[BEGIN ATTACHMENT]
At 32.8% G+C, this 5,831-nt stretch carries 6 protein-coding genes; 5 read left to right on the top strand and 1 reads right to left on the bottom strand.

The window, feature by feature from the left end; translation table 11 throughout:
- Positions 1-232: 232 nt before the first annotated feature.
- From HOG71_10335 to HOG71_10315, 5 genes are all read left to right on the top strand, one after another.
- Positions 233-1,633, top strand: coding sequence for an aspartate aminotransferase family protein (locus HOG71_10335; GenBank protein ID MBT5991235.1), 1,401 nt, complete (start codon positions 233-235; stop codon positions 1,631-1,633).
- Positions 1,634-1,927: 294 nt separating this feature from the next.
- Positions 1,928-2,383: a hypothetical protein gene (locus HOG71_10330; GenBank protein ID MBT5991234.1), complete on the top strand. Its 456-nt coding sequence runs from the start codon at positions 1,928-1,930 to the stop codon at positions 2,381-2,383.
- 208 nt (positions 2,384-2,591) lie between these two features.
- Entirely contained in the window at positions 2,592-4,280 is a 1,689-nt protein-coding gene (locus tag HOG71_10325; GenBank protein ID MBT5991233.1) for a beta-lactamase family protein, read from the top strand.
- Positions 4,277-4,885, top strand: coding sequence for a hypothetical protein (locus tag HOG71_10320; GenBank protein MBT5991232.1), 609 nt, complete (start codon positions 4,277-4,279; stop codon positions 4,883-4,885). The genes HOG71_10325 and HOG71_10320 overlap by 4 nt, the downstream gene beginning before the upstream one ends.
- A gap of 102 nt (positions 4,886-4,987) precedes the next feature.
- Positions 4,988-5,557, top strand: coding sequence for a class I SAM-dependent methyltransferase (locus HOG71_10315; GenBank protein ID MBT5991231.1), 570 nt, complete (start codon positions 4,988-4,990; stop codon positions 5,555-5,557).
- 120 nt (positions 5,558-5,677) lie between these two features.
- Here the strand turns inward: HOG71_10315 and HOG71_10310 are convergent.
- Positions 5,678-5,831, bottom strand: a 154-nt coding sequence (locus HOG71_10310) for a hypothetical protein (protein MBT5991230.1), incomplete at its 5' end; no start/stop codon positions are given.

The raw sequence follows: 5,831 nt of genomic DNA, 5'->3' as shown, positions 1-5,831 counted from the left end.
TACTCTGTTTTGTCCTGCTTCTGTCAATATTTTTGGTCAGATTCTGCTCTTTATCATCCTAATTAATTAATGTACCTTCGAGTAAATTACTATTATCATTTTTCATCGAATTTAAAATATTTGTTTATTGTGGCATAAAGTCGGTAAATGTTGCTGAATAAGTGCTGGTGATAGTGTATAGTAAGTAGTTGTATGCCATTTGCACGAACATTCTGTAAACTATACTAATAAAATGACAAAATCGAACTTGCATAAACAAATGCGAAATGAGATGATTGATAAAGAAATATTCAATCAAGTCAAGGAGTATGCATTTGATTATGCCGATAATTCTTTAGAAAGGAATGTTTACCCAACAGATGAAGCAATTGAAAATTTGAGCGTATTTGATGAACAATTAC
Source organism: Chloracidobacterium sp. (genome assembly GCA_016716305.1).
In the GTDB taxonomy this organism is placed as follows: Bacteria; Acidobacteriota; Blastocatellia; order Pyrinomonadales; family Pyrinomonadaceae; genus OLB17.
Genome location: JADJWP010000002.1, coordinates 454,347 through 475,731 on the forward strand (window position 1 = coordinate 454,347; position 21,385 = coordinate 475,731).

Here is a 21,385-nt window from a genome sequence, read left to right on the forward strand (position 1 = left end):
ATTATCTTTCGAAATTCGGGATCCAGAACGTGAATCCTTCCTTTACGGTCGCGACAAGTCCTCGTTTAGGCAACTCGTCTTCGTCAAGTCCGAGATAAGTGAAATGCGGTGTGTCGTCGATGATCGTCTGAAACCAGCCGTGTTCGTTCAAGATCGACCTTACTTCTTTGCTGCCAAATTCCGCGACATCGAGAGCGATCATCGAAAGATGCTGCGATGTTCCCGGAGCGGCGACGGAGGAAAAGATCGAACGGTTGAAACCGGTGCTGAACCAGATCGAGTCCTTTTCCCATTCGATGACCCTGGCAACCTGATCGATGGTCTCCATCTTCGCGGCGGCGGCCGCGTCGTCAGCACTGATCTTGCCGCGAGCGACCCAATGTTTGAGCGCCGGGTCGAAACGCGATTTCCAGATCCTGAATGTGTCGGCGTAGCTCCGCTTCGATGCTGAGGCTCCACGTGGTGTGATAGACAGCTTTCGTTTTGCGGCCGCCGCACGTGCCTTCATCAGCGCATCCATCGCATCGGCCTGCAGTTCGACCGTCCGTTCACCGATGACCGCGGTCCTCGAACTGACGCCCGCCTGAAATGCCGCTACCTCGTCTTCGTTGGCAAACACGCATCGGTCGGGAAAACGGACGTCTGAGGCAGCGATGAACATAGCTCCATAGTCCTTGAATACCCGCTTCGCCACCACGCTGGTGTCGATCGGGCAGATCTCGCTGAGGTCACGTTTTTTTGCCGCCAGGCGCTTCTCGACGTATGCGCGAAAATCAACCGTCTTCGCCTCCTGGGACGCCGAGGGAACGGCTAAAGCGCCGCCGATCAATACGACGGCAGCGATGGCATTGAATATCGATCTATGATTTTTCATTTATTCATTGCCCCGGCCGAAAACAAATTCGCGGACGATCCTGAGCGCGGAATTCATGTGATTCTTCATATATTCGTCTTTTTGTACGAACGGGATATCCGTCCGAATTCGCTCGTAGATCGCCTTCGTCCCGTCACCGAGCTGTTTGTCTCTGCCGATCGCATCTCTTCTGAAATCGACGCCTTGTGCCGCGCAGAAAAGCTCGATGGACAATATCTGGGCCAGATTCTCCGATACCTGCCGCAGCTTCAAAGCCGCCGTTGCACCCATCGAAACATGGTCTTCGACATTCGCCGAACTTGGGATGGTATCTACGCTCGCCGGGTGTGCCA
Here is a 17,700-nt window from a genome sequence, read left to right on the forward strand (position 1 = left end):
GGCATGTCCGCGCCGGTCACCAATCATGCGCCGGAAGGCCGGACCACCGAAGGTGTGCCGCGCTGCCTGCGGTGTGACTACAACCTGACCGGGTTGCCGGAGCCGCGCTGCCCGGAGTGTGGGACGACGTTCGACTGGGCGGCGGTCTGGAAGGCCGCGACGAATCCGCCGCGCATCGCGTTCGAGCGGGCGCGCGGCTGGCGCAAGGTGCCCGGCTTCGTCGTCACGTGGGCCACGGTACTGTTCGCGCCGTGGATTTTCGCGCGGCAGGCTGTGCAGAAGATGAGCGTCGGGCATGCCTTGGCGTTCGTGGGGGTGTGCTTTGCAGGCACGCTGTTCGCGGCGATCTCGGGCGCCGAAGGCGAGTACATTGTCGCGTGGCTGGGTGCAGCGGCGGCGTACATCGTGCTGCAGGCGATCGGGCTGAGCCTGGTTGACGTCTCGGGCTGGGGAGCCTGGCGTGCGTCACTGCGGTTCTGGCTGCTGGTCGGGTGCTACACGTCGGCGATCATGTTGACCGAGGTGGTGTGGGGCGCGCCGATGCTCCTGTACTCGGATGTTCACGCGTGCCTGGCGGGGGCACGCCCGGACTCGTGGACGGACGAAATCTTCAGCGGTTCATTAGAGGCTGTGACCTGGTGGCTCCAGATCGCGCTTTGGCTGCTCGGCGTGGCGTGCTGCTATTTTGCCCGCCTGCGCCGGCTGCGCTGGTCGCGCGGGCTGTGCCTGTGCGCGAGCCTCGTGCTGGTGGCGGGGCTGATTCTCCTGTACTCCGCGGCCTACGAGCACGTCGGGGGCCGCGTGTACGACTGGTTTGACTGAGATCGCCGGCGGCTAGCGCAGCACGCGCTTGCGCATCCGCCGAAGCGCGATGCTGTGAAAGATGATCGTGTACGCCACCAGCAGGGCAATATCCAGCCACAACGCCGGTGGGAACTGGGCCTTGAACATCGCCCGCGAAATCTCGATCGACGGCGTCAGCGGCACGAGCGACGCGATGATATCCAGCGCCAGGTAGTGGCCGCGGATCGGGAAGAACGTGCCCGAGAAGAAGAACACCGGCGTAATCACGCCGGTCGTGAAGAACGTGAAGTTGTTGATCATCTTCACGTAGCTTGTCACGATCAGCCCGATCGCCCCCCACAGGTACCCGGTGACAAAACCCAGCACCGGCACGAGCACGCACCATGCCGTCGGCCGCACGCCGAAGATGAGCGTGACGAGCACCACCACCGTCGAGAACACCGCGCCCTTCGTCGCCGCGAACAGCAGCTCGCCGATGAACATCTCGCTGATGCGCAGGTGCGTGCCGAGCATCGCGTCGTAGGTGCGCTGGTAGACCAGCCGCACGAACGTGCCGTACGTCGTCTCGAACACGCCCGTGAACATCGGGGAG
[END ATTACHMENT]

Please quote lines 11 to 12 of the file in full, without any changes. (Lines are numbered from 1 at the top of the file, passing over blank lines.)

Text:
- A gap of 102 nt (positions 4,886-4,987) precedes the next feature.
- Positions 4,988-5,557, top strand: coding sequence for a class I SAM-dependent methyltransferase (locus HOG71_10315; GenBank protein ID MBT5991231.1), 570 nt, complete (start codon positions 4,988-4,990; stop codon positions 5,555-5,557).